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What’s Next for the US Navy After Its Ship Collisions?

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Asia Defense

What’s Next for the US Navy After Its Ship Collisions?

There are steps Washington can take with its partners to reinforce its regional commitment.

What’s Next for the US Navy After Its Ship Collisions?
Credit: US Navy Photo

The recent spate of ship collisions involving the forward-deployed forces of the U.S. Navy 7th Fleet has cast a question mark on the durability of its long-term commitment toward maintaining peace and stability in the Indo-Asia-Pacific region.

This challenge comes at a rather inopportune time, when the region remains fraught with uncertainties over a variety of geopolitical flashpoints, such as the Korean Peninsula. Not to mention that even though the South China Sea (SCS) situation appears to have eased following the August 2017 ASEAN Summit in Manila, the disputed waters remain a powder keg that threatens to explode with the slightest ignition by any of the concerned parties. At the same time, the situation in the East China Sea has settled into a new norm of routinized Chinese Coast Guard forays into waters off the Japan-administered Senkaku/Diaoyu Islands.

But U.S. officials have said that there are certainly ways that the United States can keep up with its commitments to regional security despite those attendant challenges, notwithstanding the recent ship mishaps. During a recent media availability hosted by COMLOG WESTPAC at the Sembawang Wharves, Singapore, Vice Admiral Phil Sawyer, commander of the US Navy’s 7th Fleet, highlighted that a key priority would be to focus on undertaking corrective actions to restore the right balance between satisfying operational demands and ensuring fleet readiness through proper training, certification, and preparation of crews and ships.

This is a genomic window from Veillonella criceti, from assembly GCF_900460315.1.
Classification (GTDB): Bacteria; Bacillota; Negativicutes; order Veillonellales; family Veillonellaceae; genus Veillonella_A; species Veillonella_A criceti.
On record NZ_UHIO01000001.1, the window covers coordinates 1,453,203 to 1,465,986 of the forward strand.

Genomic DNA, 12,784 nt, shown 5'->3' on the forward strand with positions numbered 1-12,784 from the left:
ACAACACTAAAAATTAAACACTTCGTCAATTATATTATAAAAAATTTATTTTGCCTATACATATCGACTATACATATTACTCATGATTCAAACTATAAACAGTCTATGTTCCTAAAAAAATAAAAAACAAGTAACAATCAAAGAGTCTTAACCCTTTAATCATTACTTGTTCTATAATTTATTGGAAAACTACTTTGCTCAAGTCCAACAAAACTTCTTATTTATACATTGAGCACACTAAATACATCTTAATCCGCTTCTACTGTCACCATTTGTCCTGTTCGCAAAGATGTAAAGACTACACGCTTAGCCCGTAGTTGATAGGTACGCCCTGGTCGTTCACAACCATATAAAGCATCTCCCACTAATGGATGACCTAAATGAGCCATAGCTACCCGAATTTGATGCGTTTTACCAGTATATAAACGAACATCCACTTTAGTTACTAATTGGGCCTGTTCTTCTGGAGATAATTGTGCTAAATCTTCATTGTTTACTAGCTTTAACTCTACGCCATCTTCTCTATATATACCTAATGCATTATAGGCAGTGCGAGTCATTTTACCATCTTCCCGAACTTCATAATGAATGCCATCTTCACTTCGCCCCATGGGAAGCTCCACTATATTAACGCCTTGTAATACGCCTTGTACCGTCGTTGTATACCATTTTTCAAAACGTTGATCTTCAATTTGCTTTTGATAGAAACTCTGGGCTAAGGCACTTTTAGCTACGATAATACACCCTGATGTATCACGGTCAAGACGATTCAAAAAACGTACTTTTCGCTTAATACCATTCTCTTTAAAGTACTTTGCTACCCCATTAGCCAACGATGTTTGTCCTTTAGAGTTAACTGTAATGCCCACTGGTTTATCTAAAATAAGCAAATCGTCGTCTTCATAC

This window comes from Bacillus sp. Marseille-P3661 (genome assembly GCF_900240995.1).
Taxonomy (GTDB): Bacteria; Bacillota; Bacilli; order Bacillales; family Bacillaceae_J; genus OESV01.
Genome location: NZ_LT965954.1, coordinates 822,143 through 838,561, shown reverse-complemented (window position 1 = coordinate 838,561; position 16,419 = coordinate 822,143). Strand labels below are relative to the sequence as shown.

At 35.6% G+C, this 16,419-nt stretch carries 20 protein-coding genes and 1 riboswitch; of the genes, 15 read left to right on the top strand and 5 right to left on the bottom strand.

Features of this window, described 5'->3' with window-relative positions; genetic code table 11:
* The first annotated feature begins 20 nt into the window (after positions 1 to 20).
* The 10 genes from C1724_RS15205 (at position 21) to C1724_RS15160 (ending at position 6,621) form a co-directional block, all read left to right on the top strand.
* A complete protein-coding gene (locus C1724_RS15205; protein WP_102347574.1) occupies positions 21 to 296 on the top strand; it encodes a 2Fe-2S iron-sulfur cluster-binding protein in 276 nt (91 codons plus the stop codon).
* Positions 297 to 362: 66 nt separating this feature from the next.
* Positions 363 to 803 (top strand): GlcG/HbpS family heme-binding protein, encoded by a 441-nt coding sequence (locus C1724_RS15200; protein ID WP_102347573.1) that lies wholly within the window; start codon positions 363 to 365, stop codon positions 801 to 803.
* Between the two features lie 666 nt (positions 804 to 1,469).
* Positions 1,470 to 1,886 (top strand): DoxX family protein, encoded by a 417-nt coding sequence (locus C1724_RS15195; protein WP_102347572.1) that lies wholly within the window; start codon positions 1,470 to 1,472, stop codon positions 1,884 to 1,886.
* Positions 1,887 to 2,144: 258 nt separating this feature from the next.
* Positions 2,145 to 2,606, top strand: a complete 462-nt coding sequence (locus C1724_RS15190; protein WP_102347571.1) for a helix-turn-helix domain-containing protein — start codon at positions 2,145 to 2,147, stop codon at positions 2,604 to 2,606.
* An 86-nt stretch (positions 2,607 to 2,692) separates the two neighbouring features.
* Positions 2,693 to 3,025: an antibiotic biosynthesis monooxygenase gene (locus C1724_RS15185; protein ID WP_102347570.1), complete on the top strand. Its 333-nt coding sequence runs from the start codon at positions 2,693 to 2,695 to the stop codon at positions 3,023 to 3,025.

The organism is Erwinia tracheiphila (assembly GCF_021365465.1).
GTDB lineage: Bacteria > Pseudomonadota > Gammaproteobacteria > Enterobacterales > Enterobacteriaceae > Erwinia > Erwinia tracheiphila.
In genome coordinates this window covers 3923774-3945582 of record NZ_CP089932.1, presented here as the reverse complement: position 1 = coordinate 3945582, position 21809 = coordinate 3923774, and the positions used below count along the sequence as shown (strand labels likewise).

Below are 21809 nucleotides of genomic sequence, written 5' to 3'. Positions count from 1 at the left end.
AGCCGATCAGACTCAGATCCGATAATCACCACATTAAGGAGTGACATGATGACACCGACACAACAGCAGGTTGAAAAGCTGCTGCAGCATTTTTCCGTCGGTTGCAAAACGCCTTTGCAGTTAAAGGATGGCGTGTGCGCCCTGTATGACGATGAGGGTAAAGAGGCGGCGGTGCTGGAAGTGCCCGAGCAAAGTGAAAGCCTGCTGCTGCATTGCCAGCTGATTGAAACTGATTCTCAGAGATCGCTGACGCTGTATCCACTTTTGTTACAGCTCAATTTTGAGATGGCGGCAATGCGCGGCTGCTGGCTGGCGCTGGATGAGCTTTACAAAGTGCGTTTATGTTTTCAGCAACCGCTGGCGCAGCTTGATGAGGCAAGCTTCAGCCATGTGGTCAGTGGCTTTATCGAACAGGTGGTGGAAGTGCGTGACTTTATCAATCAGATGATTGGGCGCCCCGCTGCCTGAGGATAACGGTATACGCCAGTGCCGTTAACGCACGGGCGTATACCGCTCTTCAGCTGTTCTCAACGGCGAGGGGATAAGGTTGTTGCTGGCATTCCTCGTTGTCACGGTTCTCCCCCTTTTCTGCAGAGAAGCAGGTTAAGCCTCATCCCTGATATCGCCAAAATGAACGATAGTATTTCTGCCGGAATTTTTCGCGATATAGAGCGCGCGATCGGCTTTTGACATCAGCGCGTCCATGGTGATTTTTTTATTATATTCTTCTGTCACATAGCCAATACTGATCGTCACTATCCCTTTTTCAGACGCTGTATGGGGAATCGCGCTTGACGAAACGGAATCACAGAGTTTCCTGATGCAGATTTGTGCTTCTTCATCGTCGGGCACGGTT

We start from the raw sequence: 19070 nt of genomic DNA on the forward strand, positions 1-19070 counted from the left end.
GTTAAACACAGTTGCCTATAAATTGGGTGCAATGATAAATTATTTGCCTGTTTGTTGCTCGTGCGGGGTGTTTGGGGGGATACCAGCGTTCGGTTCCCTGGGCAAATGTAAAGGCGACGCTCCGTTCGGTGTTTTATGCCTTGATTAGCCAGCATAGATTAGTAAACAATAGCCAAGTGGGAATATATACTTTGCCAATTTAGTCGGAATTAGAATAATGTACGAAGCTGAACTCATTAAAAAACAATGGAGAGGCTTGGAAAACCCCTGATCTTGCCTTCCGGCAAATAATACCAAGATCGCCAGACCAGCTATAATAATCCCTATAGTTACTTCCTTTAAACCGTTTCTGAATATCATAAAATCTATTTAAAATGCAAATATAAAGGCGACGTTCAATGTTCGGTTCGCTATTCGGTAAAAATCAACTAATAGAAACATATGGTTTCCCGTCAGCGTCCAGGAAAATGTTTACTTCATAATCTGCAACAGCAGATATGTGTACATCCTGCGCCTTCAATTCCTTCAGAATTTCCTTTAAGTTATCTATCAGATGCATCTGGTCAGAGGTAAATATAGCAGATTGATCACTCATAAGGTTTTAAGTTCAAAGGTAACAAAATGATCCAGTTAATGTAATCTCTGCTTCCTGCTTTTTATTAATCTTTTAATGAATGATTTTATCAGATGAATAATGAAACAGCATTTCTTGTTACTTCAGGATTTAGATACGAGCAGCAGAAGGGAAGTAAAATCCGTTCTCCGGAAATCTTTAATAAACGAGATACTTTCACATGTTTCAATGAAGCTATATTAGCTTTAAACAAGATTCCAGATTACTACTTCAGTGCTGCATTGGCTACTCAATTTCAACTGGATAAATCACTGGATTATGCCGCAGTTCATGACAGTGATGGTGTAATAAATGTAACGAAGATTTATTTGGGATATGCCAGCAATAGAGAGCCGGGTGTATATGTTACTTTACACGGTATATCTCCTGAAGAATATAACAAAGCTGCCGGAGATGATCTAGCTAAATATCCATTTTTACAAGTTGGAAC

Sawyer also dismissed any idea about a scaling back of 7th Fleet operations, which holistically include a whole gamut of activities such as navy-to-navy staff talks, port visits, training and exercise engagements. The foreseeable challenge will persist where it comes to having to satisfy a lengthy list of operational demands while making do with limited resources, Sawyer stressed. “But there is a need to prioritize those operations,” he said.

What About FONOPs?

Will freedom of navigation operations (FONOPs) be subject to this prioritization process? There had been earlier concerns about whether U.S. President Donald Trump, in his bid to solicit Beijing’s assistance with North Korea, would roll back on moves to challenge China’s SCS claims, including the intent to curtail FONOPs as reported in May. However, such concerns may have been unfounded.